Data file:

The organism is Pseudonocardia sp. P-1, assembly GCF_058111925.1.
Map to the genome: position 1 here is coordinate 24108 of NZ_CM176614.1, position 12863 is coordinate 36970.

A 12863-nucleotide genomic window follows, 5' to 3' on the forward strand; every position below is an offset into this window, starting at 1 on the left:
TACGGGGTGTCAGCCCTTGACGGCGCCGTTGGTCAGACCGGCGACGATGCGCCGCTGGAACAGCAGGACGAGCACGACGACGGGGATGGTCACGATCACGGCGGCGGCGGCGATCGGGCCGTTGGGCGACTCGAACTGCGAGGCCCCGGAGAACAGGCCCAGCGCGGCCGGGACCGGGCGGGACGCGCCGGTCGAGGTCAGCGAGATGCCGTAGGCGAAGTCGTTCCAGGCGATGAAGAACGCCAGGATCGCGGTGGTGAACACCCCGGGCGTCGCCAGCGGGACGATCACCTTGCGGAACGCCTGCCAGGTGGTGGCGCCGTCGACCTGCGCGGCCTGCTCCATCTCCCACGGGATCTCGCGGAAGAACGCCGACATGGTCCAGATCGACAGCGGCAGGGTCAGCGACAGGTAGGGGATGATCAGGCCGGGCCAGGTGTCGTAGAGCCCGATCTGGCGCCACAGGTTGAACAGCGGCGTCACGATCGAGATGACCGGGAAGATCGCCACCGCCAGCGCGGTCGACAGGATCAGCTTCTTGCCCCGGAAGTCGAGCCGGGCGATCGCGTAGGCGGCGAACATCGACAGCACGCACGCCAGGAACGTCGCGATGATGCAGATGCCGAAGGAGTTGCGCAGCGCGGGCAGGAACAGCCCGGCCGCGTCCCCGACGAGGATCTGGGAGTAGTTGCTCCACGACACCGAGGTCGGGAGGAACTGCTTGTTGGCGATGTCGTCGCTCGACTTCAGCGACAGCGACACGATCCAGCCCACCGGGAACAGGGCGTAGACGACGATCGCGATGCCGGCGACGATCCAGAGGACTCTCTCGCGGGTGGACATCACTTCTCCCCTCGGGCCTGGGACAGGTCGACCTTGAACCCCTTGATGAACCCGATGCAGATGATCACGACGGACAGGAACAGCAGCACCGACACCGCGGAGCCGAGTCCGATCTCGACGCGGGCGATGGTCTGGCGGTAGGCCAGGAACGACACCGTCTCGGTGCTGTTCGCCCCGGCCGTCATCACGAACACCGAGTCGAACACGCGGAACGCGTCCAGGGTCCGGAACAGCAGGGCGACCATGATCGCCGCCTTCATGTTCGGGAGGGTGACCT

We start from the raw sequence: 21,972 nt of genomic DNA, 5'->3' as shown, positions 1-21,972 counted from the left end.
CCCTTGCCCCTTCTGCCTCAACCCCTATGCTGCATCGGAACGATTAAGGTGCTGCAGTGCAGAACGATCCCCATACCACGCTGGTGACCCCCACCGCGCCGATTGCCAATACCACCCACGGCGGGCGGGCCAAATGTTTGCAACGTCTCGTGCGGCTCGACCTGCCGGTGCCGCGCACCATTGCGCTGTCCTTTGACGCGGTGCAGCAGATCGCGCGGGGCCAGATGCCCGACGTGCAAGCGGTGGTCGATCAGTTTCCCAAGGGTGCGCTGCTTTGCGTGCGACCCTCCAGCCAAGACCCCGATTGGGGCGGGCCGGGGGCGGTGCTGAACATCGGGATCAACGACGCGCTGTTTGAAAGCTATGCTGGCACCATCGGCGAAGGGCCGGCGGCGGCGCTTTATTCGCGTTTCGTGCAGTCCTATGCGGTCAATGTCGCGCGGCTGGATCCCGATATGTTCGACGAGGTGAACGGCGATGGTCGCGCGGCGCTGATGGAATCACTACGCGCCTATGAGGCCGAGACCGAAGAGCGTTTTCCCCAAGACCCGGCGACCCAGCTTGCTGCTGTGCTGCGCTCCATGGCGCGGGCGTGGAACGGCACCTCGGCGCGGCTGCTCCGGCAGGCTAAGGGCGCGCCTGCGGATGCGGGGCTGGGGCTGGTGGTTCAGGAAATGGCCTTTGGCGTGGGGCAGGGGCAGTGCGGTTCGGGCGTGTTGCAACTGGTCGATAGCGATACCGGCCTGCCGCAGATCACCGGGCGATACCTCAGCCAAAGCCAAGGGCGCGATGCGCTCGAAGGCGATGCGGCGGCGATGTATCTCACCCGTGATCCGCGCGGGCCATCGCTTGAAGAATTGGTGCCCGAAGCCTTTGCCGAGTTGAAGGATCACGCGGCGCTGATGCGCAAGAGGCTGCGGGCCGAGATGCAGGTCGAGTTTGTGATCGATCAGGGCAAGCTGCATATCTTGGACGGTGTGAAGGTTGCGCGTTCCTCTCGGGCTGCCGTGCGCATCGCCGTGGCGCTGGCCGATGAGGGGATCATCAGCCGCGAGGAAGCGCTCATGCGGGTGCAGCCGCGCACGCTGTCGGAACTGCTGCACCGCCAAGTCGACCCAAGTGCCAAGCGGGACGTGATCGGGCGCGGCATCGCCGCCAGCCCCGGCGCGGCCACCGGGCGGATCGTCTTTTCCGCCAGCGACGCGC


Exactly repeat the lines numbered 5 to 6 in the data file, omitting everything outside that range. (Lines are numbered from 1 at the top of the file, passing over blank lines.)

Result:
We start from the raw sequence: 21,972 nt of genomic DNA, 5'->3' as shown, positions 1-21,972 counted from the left end.
CCCTTGCCCCTTCTGCCTCAACCCCTATGCTGCATCGGAACGATTAAGGTGCTGCAGTGCAGAACGATCCCCATACCACGCTGGTGACCCCCACCGCGCCGATTGCCAATACCACCCACGGCGGGCGGGCCAAATGTTTGCAACGTCTCGTGCGGCTCGACCTGCCGGTGCCGCGCACCATTGCGCTGTCCTTTGACGCGGTGCAGCAGATCGCGCGGGGCCAGATGCCCGACGTGCAAGCGGTGGTCGATCAGTTTCCCAAGGGTGCGCTGCTTTGCGTGCGACCCTCCAGCCAAGACCCCGATTGGGGCGGGCCGGGGGCGGTGCTGAACATCGGGATCAACGACGCGCTGTTTGAAAGCTATGCTGGCACCATCGGCGAAGGGCCGGCGGCGGCGCTTTATTCGCGTTTCGTGCAGTCCTATGCGGTCAATGTCGCGCGGCTGGATCCCGATATGTTCGACGAGGTGAACGGCGATGGTCGCGCGGCGCTGATGGAATCACTACGCGCCTATGAGGCCGAGACCGAAGAGCGTTTTCCCCAAGACCCGGCGACCCAGCTTGCTGCTGTGCTGCGCTCCATGGCGCGGGCGTGGAACGGCACCTCGGCGCGGCTGCTCCGGCAGGCTAAGGGCGCGCCTGCGGATGCGGGGCTGGGGCTGGTGGTTCAGGAAATGGCCTTTGGCGTGGGGCAGGGGCAGTGCGGTTCGGGCGTGTTGCAACTGGTCGATAGCGATACCGGCCTGCCGCAGATCACCGGGCGATACCTCAGCCAAAGCCAAGGGCGCGATGCGCTCGAAGGCGATGCGGCGGCGATGTATCTCACCCGTGATCCGCGCGGGCCATCGCTTGAAGAATTGGTGCCCGAAGCCTTTGCCGAGTTGAAGGATCACGCGGCGCTGATGCGCAAGAGGCTGCGGGCCGAGATGCAGGTCGAGTTTGTGATCGATCAGGGCAAGCTGCATATCTTGGACGGTGTGAAGGTTGCGCGTTCCTCTCGGGCTGCCGTGCGCATCGCCGTGGCGCTGGCCGATGAGGGGATCATCAGCCGCGAGGAAGCGCTCATGCGGGTGCAGCCGCGCACGCTGTCGGAACTGCTGCACCGCCAAGTCGACCCAAGTGCCAAGCGGGACGTGATCGGGCGCGGCATCGCCGCCAGCCCCGGCGCGGCCACCGGGCGGATCGTCTTTTCCGCCAGCGACGCGC